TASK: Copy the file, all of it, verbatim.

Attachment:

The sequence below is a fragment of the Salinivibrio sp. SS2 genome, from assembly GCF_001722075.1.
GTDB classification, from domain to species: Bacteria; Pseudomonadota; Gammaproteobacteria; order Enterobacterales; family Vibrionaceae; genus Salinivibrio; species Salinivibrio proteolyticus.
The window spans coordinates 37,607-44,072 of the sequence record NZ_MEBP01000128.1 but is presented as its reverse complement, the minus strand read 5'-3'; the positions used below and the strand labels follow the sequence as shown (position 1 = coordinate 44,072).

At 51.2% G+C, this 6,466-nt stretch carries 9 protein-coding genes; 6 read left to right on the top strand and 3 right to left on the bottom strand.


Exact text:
The sequence below is a fragment of the Salinivibrio sp. SS2 genome, from assembly GCF_001722075.1.
GTDB classification, from domain to species: Bacteria; Pseudomonadota; Gammaproteobacteria; order Enterobacterales; family Vibrionaceae; genus Salinivibrio; species Salinivibrio proteolyticus.
The window spans coordinates 37,607-44,072 of the sequence record NZ_MEBP01000128.1 but is presented as its reverse complement, the minus strand read 5'-3'; the positions used below and the strand labels follow the sequence as shown (position 1 = coordinate 44,072).

At 51.2% G+C, this 6,466-nt stretch carries 9 protein-coding genes; 6 read left to right on the top strand and 3 right to left on the bottom strand.